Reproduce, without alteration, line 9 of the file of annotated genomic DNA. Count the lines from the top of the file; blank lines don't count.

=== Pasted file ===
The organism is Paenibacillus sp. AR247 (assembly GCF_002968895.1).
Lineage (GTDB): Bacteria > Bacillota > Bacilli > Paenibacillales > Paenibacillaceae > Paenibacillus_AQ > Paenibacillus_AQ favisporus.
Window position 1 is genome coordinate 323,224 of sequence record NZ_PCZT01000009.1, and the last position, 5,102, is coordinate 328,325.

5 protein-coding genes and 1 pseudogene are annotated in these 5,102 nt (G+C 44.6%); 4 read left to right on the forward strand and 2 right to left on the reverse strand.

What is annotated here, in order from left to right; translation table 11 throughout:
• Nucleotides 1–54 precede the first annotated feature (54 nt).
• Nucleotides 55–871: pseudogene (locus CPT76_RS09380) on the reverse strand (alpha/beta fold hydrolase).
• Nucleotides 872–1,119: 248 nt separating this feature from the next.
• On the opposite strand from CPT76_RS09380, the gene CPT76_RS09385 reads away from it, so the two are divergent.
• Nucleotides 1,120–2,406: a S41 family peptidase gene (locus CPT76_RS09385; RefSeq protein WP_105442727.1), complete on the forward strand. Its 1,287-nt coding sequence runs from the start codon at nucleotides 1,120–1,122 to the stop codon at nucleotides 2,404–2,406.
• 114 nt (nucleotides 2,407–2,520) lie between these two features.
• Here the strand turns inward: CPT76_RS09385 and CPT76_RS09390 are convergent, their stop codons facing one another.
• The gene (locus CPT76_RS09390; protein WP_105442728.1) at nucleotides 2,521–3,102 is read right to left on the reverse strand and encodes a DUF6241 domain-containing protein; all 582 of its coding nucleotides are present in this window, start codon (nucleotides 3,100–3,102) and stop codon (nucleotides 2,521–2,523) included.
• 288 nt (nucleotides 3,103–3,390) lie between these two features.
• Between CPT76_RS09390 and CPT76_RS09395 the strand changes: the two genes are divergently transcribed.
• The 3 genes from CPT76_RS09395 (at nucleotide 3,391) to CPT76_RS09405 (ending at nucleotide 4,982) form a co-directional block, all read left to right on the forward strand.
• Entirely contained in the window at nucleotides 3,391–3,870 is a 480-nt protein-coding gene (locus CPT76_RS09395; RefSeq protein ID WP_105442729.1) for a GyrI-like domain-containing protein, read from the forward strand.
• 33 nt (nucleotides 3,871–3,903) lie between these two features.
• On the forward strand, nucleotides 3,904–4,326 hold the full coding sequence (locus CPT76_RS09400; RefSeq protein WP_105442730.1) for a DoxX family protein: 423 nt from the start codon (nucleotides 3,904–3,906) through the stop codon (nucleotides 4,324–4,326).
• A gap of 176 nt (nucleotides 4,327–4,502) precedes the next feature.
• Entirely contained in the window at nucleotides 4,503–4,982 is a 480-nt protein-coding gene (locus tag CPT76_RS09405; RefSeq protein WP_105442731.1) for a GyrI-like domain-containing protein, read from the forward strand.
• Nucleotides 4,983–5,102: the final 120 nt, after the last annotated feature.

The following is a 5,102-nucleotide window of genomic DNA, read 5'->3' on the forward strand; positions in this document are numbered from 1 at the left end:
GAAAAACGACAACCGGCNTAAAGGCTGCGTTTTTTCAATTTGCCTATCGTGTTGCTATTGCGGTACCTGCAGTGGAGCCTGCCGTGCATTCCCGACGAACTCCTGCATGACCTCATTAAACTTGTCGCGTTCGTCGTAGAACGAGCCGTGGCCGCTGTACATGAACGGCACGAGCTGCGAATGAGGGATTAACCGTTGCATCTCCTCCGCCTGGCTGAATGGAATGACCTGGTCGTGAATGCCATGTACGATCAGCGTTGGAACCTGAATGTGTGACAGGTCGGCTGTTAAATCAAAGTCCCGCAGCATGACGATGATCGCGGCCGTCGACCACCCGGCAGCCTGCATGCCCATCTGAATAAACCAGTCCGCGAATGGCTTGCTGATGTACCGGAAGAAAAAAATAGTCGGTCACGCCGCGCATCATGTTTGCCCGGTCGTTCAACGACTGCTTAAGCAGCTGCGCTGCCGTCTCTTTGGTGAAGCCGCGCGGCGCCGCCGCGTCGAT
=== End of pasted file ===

• On the opposite strand from CPT76_RS09380, the gene CPT76_RS09385 reads away from it, so the two are divergent.